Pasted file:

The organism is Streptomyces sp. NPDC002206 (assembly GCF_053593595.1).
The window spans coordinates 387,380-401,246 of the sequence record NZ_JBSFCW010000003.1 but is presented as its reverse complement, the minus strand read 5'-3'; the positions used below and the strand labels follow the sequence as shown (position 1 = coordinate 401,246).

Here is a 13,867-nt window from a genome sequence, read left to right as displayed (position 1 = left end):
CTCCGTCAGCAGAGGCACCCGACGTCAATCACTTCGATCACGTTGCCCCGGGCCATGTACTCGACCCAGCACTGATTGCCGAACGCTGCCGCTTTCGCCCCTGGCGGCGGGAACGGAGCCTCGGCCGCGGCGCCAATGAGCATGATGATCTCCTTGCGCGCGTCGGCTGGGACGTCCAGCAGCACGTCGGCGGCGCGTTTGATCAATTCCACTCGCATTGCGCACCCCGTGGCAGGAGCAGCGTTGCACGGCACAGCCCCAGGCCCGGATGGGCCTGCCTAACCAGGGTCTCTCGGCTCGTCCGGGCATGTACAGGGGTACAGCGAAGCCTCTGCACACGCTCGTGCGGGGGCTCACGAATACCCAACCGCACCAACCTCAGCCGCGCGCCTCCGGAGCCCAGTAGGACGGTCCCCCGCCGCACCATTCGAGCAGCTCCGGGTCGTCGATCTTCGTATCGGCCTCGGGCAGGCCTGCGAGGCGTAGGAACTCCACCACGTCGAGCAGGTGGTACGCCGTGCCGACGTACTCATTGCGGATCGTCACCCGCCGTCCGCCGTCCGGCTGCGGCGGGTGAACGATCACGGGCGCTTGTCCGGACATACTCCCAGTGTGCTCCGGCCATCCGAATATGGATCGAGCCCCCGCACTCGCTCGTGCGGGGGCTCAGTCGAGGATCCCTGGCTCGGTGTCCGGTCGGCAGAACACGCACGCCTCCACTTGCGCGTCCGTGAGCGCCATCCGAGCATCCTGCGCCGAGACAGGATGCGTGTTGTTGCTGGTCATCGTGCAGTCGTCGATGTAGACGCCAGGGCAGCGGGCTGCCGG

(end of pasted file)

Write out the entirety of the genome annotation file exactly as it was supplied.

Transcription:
The organism is Streptomyces sp. NPDC002206 (assembly GCF_053593595.1).
The window spans coordinates 387,380-401,246 of the sequence record NZ_JBSFCW010000003.1 but is presented as its reverse complement, the minus strand read 5'-3'; the positions used below and the strand labels follow the sequence as shown (position 1 = coordinate 401,246).

Here is a 13,867-nt window from a genome sequence, read left to right as displayed (position 1 = left end):
CTCCGTCAGCAGAGGCACCCGACGTCAATCACTTCGATCACGTTGCCCCGGGCCATGTACTCGACCCAGCACTGATTGCCGAACGCTGCCGCTTTCGCCCCTGGCGGCGGGAACGGAGCCTCGGCCGCGGCGCCAATGAGCATGATGATCTCCTTGCGCGCGTCGGCTGGGACGTCCAGCAGCACGTCGGCGGCGCGTTTGATCAATTCCACTCGCATTGCGCACCCCGTGGCAGGAGCAGCGTTGCACGGCACAGCCCCAGGCCCGGATGGGCCTGCCTAACCAGGGTCTCTCGGCTCGTCCGGGCATGTACAGGGGTACAGCGAAGCCTCTGCACACGCTCGTGCGGGGGCTCACGAATACCCAACCGCACCAACCTCAGCCGCGCGCCTCCGGAGCCCAGTAGGACGGTCCCCCGCCGCACCATTCGAGCAGCTCCGGGTCGTCGATCTTCGTATCGGCCTCGGGCAGGCCTGCGAGGCGTAGGAACTCCACCACGTCGAGCAGGTGGTACGCCGTGCCGACGTACTCATTGCGGATCGTCACCCGCCGTCCGCCGTCCGGCTGCGGCGGGTGAACGATCACGGGCGCTTGTCCGGACATACTCCCAGTGTGCTCCGGCCATCCGAATATGGATCGAGCCCCCGCACTCGCTCGTGCGGGGGCTCAGTCGAGGATCCCTGGCTCGGTGTCCGGTCGGCAGAACACGCACGCCTCCACTTGCGCGTCCGTGAGCGCCATCCGAGCATCCTGCGCCGAGACAGGATGCGTGTTGTTGCTGGTCATCGTGCAGTCGTCGATGTAGACGCCAGGGCAGCGGGCTGCCGG